There’s so much to consider when choosing an office space for your business. Building regulations, energy efficiency, furniture – the list goes on. To keep things simple, here are 3 essential things to consider when choosing your new office.
Consider the Location
Any estate agent will tell you that location is paramount. In particular, you should pay attention to:
- The commute your employees will have to endure. Will they have to walk a mile from the nearest bus stop or train station? Will they have to drive through a congested town centre during rush hour to get to work?
- The image and reputation of the local area. No matter how professional your business looks, being surrounded by boarded-up windows is going to have an effect on visiting clients. And setting up in a high-risk neighbourhood might have an effect on the cost of your office insurance cover.
- The local competition. If you’re an online business, this might not matter as much. But if you’re setting up an office on a high street, you need to be make sure your neighbours aren’t going to have a negative impact on your revenue.
Consider Your Employees
Setting up an office can be costly. It can be tempting to avoid or reduce as many costs as possible. But if your workforce isn’t happy where they work, they won’t do their best work. They need:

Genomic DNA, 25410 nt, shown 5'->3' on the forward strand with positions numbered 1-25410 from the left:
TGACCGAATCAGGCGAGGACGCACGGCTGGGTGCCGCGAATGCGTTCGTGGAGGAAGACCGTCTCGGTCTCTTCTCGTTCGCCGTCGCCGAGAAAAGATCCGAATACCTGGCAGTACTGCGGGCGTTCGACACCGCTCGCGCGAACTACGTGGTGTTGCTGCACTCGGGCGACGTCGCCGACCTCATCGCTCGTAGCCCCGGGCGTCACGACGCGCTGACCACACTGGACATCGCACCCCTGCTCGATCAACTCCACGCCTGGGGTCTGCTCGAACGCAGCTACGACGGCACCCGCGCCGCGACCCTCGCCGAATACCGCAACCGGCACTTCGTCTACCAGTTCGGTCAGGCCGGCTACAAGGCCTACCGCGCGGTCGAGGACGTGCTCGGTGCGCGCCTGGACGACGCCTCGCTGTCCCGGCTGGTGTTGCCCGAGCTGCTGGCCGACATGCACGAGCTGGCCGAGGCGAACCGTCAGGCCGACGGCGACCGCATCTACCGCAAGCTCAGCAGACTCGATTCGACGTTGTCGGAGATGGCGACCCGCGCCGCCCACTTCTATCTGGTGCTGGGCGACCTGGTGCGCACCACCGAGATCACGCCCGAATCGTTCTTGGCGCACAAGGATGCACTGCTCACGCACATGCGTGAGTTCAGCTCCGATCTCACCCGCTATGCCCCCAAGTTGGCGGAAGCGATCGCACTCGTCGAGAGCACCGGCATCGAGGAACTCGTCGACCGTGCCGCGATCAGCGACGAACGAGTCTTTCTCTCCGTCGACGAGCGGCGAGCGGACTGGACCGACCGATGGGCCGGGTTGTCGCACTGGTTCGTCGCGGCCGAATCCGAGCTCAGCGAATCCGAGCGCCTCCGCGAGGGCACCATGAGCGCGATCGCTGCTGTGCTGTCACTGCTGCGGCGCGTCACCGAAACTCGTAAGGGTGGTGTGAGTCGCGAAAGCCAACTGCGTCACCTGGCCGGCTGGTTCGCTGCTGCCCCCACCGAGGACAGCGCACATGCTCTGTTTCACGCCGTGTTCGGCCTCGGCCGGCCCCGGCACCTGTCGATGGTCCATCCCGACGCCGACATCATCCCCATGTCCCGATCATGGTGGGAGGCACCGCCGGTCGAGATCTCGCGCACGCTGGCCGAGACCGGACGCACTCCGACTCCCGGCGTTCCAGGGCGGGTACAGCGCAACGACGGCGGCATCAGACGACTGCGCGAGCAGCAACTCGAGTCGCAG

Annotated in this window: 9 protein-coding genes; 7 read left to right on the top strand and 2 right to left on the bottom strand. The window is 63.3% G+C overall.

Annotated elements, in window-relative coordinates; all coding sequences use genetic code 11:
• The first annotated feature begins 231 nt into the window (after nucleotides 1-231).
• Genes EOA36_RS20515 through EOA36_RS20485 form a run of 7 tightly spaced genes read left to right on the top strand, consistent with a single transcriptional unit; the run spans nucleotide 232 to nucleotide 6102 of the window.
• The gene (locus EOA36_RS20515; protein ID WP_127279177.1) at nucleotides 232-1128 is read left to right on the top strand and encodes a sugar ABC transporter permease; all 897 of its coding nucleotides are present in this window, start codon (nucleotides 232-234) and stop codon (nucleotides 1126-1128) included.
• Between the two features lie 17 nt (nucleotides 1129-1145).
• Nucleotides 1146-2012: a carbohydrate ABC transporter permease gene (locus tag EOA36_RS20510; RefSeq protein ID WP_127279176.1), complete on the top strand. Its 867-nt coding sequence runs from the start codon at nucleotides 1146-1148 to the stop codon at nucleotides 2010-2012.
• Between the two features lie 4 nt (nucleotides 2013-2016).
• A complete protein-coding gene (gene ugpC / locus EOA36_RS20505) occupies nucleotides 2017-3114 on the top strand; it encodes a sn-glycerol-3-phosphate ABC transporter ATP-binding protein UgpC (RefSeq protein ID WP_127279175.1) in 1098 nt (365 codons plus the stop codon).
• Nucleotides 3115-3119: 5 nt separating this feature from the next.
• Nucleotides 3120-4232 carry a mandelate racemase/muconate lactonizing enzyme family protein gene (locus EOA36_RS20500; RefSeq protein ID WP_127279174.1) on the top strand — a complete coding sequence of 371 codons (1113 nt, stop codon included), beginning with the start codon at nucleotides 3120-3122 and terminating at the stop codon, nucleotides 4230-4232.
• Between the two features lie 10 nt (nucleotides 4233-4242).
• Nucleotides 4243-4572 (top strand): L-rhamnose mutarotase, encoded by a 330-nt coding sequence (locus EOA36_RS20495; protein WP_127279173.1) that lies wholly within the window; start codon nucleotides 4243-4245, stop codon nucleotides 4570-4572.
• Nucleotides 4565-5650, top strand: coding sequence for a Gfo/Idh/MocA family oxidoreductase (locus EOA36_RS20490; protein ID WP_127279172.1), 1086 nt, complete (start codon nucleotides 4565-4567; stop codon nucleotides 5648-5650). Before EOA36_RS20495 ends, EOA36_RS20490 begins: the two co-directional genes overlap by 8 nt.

- Ample space. That means space to walk around, space to have privacy, and space to store their belongings, as well as your office supplies.
- Security. Does the building have a security guard and cameras? Will your employees have access to the building late at night when those difficult deadlines approach?
- Quiet. Is the building located on a busy road with lots of traffic? Does your office have double-glazed windows to keep your workplace distraction-free?
- Comfort. Does the building have air conditioning to control and provide legal levels of heating? Is it light and inspiring or dark and demoralising? Does it have lifts, kitchen facilities, convenient parking or disabled access?
Consider the Future
The time may come when you need to start hiring new talent. So you’ll need an office that has enough space to accommodate them without making the rest of your team feel cramped.
You’ll also need to consider technical facilities: can your office accommodate a growing number of phone lines, internet connections, storage areas, or parking spaces?
You might not have a particularly large enterprise at the moment. But if you don’t prepare for growth now, you might encounter many difficulties later on.